Luxy 101 puts a glamorous spin on the traditional sports bar. There isn't just one TV––instead, games unfold on 15 high-definition monitors. Likewise, a patron can order one beer, or order 101 different beers thanks to the vast beer selection that lends the bar its name. Mixologist-crafted cocktails complement the brews, delighting palates with liquors ranging from dragonfruit vodka to Bacardi, and mixers spanning pineapple juice to ice cream.
The food is a similar mix of classic American and upscale fare. A burger and fries, for example, means fries made with duck fat and a fresh burger topped with extras such as avocado and blue cheese, or aged gouda and an egg. The pizza is similarly revamped, from the crust––an artisanal flatbread––to the toppings including fig, prosciutto, and arugula.
Wherever Johnny Allen goes, you're likely to find the sounds of tennis players hard at work: shuffling feet, the rhythm of an extended baseline rally, maybe even the occasional grunt. But you'll also hear the melodies of upbeat tunes—a staple of all Johnny Allen Tennis instruction that underscores his program's emphasis on fun and positivity as motivational tools. Although playing music during every lesson may be an unorthodox stroke, it's fueled a program that now helps more than 400 students improve at seven locations. Allen's success is evident in the many top junior players and scholarship college athletes who have graduated from his program.
At Boomers!, thrill-seeking families and fun-enabling friends can attack a variety of appealing attractions, including mini golf, batting cages, bumper boats, and the button-mashing joys housed inside the exhilarating game room. The Vista location entertains families of sharpshooters with a blacklight-illuminated laser-tag arena before little ones climb and crawl through the Kidopolis play area. The El Cajon and San Diego locations let rivals celebrate the spirit of competition as they fly past each other in speedy go-karts or have a snail-paced Ferris wheel race at the kid's county fair. Unlimited pass holders at the El Cajon location can also scale the 32-foot-tall climbing wall, which, like America, enables citizens to climb to the top via myriad routes.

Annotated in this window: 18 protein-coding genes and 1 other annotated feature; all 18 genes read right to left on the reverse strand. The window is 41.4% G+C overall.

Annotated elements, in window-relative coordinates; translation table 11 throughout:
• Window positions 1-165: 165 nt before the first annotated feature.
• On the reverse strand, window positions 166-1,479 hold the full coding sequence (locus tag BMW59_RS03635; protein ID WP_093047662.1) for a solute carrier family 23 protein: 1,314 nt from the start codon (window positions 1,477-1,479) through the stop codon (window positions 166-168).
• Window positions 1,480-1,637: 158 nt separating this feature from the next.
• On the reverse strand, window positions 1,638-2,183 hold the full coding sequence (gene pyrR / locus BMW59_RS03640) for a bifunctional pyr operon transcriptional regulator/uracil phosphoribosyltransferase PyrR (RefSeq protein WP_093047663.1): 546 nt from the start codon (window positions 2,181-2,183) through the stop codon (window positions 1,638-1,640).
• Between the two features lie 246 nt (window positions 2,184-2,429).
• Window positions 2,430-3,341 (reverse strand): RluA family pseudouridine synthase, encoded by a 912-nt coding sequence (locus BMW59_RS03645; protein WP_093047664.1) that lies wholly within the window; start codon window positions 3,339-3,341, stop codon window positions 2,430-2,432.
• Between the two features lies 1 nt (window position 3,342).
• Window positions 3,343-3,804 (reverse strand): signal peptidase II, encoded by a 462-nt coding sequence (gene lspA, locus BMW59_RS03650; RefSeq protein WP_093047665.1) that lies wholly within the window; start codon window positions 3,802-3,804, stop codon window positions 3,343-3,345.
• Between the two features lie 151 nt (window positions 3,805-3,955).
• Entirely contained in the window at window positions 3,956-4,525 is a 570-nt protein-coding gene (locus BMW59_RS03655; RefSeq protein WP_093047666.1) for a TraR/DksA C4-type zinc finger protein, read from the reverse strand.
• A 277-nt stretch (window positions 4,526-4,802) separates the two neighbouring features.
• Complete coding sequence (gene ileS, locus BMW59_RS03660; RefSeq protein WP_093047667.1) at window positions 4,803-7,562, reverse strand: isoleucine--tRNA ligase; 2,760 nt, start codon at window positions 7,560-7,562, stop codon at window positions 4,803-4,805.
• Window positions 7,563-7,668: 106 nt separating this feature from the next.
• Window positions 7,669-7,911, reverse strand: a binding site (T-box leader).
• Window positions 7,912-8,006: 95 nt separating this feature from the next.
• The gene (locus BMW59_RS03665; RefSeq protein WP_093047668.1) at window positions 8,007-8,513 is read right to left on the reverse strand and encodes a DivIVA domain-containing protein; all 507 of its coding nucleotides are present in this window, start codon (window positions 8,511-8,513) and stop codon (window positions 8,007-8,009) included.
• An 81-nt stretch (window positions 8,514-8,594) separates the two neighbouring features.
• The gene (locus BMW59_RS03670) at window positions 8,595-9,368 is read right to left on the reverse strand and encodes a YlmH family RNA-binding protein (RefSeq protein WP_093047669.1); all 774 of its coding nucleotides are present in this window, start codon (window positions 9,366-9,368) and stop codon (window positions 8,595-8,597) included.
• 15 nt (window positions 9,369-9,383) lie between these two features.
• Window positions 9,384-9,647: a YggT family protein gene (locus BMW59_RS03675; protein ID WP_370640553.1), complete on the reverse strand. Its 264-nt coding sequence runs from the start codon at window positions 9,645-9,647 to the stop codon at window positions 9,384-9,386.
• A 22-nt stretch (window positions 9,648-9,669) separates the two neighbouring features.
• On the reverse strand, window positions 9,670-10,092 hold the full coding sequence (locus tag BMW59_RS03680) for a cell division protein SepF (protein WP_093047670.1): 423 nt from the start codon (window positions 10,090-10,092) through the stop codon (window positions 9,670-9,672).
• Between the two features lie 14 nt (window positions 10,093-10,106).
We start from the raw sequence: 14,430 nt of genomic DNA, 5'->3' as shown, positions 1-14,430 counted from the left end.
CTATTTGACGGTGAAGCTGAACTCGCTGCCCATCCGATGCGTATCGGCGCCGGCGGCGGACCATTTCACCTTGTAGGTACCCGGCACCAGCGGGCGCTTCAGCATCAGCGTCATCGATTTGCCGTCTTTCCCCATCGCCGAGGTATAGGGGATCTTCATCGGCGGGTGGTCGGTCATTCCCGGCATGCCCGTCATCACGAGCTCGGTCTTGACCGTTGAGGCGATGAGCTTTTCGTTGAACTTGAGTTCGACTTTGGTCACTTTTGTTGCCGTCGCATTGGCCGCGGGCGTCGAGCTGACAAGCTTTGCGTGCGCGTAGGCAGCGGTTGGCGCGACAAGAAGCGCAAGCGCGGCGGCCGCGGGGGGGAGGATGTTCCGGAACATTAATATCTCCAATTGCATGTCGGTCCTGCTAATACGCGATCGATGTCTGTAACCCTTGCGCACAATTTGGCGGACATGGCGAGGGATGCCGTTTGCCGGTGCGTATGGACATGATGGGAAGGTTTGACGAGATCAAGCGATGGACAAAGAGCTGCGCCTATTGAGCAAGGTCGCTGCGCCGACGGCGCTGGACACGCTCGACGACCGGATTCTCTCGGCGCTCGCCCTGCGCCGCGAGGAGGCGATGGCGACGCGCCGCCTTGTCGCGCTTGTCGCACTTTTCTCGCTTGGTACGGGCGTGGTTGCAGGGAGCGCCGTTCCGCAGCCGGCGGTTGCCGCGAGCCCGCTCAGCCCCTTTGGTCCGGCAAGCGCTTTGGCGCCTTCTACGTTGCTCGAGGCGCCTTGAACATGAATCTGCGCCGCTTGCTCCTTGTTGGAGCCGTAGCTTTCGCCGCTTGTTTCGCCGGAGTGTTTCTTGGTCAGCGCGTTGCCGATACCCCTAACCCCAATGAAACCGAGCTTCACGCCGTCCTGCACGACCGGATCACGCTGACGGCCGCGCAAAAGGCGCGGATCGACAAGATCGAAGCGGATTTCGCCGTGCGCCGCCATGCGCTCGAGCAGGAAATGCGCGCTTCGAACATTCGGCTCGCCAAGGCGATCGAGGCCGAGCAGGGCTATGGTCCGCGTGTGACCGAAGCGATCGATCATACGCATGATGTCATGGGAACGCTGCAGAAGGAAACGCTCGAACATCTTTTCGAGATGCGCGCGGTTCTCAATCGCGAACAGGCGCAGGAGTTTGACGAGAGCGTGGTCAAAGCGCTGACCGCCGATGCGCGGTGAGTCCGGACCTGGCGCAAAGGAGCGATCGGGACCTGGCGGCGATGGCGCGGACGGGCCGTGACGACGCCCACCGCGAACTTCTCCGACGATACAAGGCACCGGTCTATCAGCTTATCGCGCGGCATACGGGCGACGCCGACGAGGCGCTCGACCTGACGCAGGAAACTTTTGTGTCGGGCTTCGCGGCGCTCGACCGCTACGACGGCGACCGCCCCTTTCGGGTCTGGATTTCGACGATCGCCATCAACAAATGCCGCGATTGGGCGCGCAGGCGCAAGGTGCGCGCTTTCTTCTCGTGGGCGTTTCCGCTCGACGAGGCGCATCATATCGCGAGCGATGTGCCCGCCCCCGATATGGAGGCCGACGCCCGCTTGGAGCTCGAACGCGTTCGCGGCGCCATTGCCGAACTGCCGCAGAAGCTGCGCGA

Art isn't confined to paintings and sculptures in museums and galleries. That's the idea behind Body Art Expo, a celebration of art on a different type of canvas?the body. At the traveling event, more than 200 exhibitors and thousands of guests put their tattoos and piercings on full display. Guests can enter tattoo contest for a chance to win in categories such as Best Movie Character, Best Portrait, and Most Unusual. They can also get a professional to pierce their tongue or tattoo the event's schedule on their bicep. Celebrity artists, including LA Ink's Ruthless and NY Ink's Tommy Montoya, often roam the aisles, chatting with visitors, dancing along to live music, or attending demos.
Monique Jaime of Yoganette Yoga describes her MO as an instructor: “I teach a style called Vinyasa Flow; it is called this because of the smooth way that the poses run together and become like a dance. This style allows a lot of variety, but will almost certainly include Sun Salutations—expect movement, not just stretching.” Jaime and the several other instructors share personal anecdotes about their professional work, in which they lead students through a variety of yoga classes, from rhythmic, dynamic yoga flows to slower-paced, stress-relieving sessions. Their flow-based classes focus on strength, balance, and flexibility, and their detox classes use twisting poses and inversions to help the body cleanse itself, which is also what the body of the Catmobile would do if it existed. The team teaches barre-fusion classes that combine barre and core work with yoga poses for sweat-inducing, fat-burning workouts. Along with yoga classes, the studio hosts knitting and crocheting meet ups, meditation series, and workshops that help awaken the chakras for improved overall wellness.
Although it now has more than 430 locations in 28 countries, Hooters wasn’t always welcomed by the public. In fact, when it opened in October 1983 in Clearwater, Florida, the founders of the restaurant were “quickly detained for impersonating restaurateurs,” according to the company's website. But the restaurant was able to prove it was more than just a pretty face—that it was serious about serving tasty American food and frosty brews—and its popularity exploded in the decades to follow.
Amid its beach-themed vibe and flat-screen TVs, Hooters still fuels appetites with original chicken wings, burgers, sandwiches, and fresh salads. Of course, nobody carries those casual eats and icy pitchers better than the Hooters girls. To complement their friendly smiles, their uniforms harken back to the ones the original waitresses wore in 1983: orange hot shorts and white tank tops with the emblematic owl on the front—though that owl has lost its Lionel Richie perm.